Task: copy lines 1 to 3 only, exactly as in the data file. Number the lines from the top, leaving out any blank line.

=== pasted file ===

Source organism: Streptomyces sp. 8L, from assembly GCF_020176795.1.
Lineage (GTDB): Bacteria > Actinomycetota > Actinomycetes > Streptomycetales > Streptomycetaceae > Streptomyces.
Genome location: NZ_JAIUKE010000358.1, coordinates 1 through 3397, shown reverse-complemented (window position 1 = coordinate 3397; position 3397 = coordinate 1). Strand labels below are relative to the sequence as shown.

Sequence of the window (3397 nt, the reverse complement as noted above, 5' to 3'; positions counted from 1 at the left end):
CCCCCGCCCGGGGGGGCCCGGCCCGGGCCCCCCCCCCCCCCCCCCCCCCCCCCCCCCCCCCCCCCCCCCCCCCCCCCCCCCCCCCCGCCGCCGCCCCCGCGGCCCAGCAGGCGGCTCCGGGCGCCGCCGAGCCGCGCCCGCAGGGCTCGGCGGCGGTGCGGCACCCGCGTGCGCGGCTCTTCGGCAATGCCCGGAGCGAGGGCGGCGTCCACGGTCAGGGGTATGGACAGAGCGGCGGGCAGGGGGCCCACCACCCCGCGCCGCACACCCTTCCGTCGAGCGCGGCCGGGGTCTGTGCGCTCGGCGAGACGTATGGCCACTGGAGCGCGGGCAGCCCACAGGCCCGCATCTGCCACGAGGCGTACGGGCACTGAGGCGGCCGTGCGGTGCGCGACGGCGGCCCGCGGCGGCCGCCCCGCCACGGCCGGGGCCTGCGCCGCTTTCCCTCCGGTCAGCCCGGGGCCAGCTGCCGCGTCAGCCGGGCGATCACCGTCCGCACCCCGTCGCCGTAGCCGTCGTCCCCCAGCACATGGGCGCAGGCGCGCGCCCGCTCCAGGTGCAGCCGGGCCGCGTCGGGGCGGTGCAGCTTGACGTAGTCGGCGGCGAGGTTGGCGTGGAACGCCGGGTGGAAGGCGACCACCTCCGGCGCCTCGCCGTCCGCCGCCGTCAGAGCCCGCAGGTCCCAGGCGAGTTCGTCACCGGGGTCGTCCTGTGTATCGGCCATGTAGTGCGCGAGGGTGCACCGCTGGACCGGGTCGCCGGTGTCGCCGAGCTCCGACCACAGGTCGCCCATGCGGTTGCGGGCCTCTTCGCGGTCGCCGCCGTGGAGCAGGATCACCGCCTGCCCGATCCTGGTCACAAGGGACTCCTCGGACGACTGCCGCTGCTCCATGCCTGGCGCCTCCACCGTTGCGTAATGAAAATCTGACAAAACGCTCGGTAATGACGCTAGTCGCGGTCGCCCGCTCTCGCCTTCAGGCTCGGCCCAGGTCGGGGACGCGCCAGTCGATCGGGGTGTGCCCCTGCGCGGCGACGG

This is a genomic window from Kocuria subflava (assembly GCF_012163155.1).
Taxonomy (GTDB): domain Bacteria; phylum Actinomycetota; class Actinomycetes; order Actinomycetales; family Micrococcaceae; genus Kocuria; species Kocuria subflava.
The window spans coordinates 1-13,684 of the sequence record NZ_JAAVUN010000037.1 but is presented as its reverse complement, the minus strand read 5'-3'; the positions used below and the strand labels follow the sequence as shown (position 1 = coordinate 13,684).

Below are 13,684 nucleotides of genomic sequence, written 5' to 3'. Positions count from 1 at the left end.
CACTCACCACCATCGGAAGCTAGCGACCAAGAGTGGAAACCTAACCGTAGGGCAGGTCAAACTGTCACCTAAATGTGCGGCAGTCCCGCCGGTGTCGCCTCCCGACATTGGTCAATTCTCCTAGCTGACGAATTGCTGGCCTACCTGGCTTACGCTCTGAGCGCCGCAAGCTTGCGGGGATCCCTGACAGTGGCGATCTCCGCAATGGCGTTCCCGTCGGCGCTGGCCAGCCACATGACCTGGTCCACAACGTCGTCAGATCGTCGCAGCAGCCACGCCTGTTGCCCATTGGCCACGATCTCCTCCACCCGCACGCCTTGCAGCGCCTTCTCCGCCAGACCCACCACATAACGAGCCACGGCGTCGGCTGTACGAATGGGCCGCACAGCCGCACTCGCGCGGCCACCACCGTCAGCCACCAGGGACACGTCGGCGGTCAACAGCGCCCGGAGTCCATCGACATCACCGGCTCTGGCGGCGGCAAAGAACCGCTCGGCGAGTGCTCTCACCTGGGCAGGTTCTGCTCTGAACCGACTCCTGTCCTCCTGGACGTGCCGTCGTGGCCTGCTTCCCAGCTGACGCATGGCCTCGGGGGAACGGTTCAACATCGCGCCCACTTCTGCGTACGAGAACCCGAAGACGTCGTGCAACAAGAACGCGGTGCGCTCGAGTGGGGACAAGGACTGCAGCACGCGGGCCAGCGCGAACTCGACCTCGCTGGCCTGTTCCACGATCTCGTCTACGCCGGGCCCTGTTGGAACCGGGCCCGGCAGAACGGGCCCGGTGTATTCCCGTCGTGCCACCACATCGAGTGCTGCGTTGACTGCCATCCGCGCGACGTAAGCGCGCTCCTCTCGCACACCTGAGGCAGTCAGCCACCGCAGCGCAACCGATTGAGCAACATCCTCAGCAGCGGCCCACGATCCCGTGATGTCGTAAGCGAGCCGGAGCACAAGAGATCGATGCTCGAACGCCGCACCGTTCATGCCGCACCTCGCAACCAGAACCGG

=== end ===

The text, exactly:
Source organism: Streptomyces sp. 8L, from assembly GCF_020176795.1.
Lineage (GTDB): Bacteria > Actinomycetota > Actinomycetes > Streptomycetales > Streptomycetaceae > Streptomyces.
Genome location: NZ_JAIUKE010000358.1, coordinates 1 through 3397, shown reverse-complemented (window position 1 = coordinate 3397; position 3397 = coordinate 1). Strand labels below are relative to the sequence as shown.